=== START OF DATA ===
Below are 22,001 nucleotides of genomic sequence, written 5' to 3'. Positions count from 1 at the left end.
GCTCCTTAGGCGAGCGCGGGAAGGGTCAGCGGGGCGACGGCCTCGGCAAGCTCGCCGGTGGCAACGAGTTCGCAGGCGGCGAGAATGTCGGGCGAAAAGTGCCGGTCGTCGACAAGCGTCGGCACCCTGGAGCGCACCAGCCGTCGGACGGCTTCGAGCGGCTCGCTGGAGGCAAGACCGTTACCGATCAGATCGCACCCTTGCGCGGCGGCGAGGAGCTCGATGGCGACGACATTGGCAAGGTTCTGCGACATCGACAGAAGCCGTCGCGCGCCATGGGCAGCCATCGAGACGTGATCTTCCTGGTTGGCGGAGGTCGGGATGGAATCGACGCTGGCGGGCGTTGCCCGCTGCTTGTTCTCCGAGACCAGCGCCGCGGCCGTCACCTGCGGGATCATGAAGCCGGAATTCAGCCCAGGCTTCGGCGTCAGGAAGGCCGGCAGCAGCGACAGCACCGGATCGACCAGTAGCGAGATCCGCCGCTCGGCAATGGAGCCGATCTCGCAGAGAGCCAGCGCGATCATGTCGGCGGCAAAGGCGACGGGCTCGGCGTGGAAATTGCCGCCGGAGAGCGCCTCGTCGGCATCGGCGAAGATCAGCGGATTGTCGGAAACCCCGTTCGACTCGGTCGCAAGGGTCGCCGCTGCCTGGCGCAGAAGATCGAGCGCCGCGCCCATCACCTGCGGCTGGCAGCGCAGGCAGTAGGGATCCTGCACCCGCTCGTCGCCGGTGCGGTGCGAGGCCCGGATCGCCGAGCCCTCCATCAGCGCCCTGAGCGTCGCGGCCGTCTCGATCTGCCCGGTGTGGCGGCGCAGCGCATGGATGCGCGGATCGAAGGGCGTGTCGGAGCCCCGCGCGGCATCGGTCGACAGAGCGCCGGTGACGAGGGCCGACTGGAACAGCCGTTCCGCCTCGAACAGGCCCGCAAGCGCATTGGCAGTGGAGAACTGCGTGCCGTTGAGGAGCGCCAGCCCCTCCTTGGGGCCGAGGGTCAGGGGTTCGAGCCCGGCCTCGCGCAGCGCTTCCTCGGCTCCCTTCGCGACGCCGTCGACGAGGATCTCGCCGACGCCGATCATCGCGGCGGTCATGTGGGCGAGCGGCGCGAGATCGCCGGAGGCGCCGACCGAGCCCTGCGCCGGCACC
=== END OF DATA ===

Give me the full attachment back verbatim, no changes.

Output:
Below are 22,001 nucleotides of genomic sequence, written 5' to 3'. Positions count from 1 at the left end.
GCTCCTTAGGCGAGCGCGGGAAGGGTCAGCGGGGCGACGGCCTCGGCAAGCTCGCCGGTGGCAACGAGTTCGCAGGCGGCGAGAATGTCGGGCGAAAAGTGCCGGTCGTCGACAAGCGTCGGCACCCTGGAGCGCACCAGCCGTCGGACGGCTTCGAGCGGCTCGCTGGAGGCAAGACCGTTACCGATCAGATCGCACCCTTGCGCGGCGGCGAGGAGCTCGATGGCGACGACATTGGCAAGGTTCTGCGACATCGACAGAAGCCGTCGCGCGCCATGGGCAGCCATCGAGACGTGATCTTCCTGGTTGGCGGAGGTCGGGATGGAATCGACGCTGGCGGGCGTTGCCCGCTGCTTGTTCTCCGAGACCAGCGCCGCGGCCGTCACCTGCGGGATCATGAAGCCGGAATTCAGCCCAGGCTTCGGCGTCAGGAAGGCCGGCAGCAGCGACAGCACCGGATCGACCAGTAGCGAGATCCGCCGCTCGGCAATGGAGCCGATCTCGCAGAGAGCCAGCGCGATCATGTCGGCGGCAAAGGCGACGGGCTCGGCGTGGAAATTGCCGCCGGAGAGCGCCTCGTCGGCATCGGCGAAGATCAGCGGATTGTCGGAAACCCCGTTCGACTCGGTCGCAAGGGTCGCCGCTGCCTGGCGCAGAAGATCGAGCGCCGCGCCCATCACCTGCGGCTGGCAGCGCAGGCAGTAGGGATCCTGCACCCGCTCGTCGCCGGTGCGGTGCGAGGCCCGGATCGCCGAGCCCTCCATCAGCGCCCTGAGCGTCGCGGCCGTCTCGATCTGCCCGGTGTGGCGGCGCAGCGCATGGATGCGCGGATCGAAGGGCGTGTCGGAGCCCCGCGCGGCATCGGTCGACAGAGCGCCGGTGACGAGGGCCGACTGGAACAGCCGTTCCGCCTCGAACAGGCCCGCAAGCGCATTGGCAGTGGAGAACTGCGTGCCGTTGAGGAGCGCCAGCCCCTCCTTGGGGCCGAGGGTCAGGGGTTCGAGCCCGGCCTCGCGCAGCGCTTCCTCGGCTCCCTTCGCGACGCCGTCGACGAGGATCTCGCCGACGCCGATCATCGCGGCGGTCATGTGGGCGAGCGGCGCGAGATCGCCGGAGGCGCCGACCGAGCCCTGCGCCGGCACC